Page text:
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2017/12/1 Computer processor, monitor and keyboard, plastic / glass / metal, made by TeleVideo, Sunnyvale, California, United States of America, 1983-1990. Click to enlarge.

TeleVideo TS-1605 computer and keyboard

Made c 1983

This computer was designed and manufactured by TeleVideo in Sunnyvale California, USA in the early 1980s. The design of this computer demonstrates a superior understanding of user (people) needs when compared to other office machines of the same period. The low profile keyboard with large palm rest to reduce user fatigue is particularly prescient of later laptop keyboard designs by Apple. The adjustable monitor with a green phosphor CRT for reduced eye strain are further evidence of ergonomic co...


Object No.


Object Statement

Computer processor, monitor and keyboard, plastic / glass / metal, made by TeleVideo, Sunnyvale, California, United States of America, 1983-1990

Physical Description

A computer processor, monitor and keyboard. The processor and monitor are part of a single integrated unit, while the keyboard is separate. The exterior of the processor is made of white plastic, and the front of the monitor and the keyboard are grey plastic. The processor part stands upright, and has a black panel on the front containing two 5 ¼ inch floppy drives, one above the other. The back of the processor has a dark grey panel with various inputs, outputs, dials and switches. The front of the monitor has a black label with the brand name ?TeleVideo' and a logo in the bottom left corner, and a second sticker on the back. The keyboard has a QUERTY layout, with numeric keypad and 10 user-definable function keys. The keyboard has a black label with ?Tele-PC' in the top right corner. The keyboard is connected to the computer by a black coiled telephone-style cord.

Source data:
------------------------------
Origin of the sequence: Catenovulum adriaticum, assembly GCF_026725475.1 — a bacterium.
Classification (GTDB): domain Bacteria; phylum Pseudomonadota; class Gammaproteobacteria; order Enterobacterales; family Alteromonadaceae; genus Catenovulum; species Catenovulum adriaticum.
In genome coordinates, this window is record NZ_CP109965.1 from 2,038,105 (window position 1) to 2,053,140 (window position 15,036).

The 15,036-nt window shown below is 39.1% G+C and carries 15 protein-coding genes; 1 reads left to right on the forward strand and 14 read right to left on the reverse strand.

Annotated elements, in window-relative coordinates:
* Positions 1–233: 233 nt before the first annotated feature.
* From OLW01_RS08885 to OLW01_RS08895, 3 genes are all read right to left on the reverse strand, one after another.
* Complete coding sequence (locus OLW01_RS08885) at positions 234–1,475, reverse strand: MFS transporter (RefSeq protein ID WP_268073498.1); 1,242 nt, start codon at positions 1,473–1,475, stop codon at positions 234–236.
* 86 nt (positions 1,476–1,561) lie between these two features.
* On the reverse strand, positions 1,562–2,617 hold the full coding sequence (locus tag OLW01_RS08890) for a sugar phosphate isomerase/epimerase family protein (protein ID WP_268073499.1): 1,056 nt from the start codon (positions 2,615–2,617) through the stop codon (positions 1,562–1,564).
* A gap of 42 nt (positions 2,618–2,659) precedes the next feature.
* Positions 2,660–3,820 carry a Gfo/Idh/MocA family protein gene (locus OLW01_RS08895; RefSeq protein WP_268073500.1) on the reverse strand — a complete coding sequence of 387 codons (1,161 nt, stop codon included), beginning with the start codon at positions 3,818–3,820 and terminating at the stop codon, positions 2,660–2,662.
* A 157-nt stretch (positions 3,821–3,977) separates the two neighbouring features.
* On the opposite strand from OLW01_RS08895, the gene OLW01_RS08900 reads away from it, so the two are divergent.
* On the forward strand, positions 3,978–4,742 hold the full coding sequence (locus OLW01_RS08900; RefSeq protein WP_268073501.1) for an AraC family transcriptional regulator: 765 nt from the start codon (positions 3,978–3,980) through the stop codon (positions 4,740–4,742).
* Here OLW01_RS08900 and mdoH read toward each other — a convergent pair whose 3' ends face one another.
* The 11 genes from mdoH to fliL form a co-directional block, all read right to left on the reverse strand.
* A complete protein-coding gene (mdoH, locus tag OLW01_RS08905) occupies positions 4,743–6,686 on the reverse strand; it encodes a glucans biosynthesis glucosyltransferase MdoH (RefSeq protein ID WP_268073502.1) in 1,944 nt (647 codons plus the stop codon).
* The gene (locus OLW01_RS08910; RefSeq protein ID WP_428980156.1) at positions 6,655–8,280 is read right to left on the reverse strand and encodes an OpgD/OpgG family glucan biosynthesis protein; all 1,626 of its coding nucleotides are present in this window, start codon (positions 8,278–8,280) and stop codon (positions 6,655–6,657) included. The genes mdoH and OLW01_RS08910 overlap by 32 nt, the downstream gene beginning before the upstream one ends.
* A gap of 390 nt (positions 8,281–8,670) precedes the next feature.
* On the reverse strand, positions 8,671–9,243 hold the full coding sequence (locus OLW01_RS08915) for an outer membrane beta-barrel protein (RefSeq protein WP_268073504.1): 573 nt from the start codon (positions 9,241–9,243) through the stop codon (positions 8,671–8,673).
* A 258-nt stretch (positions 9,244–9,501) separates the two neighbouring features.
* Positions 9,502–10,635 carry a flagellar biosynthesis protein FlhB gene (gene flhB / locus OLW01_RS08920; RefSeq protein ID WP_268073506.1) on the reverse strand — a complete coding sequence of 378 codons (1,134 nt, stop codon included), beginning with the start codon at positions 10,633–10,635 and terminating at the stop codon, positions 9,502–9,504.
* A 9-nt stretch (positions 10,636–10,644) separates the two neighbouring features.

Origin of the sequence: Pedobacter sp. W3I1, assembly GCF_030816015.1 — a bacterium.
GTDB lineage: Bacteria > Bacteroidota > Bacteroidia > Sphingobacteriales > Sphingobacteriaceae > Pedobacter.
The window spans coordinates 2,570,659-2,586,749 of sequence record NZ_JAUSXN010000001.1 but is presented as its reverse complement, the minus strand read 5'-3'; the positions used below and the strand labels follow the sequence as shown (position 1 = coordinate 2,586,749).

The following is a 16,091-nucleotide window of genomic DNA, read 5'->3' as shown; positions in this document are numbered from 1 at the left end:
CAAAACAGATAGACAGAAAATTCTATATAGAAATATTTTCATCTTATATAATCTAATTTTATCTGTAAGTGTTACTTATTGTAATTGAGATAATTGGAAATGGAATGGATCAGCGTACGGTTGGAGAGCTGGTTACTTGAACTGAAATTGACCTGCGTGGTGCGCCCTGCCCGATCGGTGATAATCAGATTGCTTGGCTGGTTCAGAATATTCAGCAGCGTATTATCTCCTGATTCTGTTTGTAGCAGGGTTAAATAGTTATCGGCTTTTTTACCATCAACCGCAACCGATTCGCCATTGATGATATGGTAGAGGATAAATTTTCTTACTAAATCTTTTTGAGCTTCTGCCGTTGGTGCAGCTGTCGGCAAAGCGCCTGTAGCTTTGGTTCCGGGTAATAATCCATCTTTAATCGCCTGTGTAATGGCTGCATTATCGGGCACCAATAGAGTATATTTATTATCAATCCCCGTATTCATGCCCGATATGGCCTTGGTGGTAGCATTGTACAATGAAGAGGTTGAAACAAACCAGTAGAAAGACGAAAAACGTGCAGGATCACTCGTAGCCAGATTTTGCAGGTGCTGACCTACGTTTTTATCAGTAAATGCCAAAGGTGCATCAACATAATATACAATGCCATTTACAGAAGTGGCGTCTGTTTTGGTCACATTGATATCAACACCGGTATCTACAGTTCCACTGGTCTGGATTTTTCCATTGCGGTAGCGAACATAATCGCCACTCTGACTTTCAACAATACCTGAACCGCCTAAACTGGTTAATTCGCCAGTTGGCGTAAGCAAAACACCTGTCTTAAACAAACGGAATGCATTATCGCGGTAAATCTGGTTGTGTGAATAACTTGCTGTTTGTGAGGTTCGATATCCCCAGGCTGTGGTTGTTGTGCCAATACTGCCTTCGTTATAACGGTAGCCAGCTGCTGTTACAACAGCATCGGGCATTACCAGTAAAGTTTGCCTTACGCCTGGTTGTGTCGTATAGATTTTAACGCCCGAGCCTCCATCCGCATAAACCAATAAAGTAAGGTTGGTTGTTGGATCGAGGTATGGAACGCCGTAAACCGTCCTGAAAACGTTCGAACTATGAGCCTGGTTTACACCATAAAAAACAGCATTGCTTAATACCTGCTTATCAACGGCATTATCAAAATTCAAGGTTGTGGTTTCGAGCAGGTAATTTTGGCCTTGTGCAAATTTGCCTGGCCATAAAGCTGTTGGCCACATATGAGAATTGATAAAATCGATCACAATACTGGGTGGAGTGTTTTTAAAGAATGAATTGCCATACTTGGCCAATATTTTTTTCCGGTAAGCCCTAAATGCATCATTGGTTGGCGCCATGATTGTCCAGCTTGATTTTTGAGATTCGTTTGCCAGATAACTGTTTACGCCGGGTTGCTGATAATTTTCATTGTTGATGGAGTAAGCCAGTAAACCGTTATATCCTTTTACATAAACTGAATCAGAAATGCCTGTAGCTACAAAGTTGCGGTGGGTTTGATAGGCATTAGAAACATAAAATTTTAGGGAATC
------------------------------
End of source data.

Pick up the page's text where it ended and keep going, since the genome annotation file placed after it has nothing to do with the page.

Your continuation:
There are four stickers or labels on different parts of the computer system. On the front of the monitor is a sticker with the writing ?TeleVideo? and the TeleVideo logo. On the back of the monitor is a second sticker with the logo and the writing ?TeleVideo / Televideo® Systems Inc / 1170 Morse Avenue / Sunnyvale, California 94082?. On the side of the monitor is a third sticker with the TeleVideo logo, and on the keyboard is a sticker with the writing ?Tele-PC?. On the back of the processor are three badges, two of which read ?Case and monitor assembled in Korea / Electronics and final assembly made in USA?. The other badge reads ?This equipment complies with the requirements in Part 15 of FCC Rules for a Class A computing decide. Operation of this equipment in a residential area may cause unacceptable interference to radio and TV reception requiring the operator to take whatever steps are necessary to correct the interference?. Various other inputs, outputs, switches and dials on the back of the processor are also labelled.



c 1983


This computer was designed and manufactured by TeleVideo in Sunnyvale California, USA. The case and monitor were assembled in Korea, with electronics and final assembly made in the USA.

US Company TeleVideo was founded by Dr. K. Philip Hwang in 1975, and had its headquarters in Sunnyvale, California. The company specialised in the development and manufacturing of computer terminals. They pioneered the introduction of ?smart' terminals, containing Intel microprocessors, at a time when ?dumb' terminals were the industry standard. They later went on to develop a second market in video display products. In 2006 the company filed for Bankruptcy.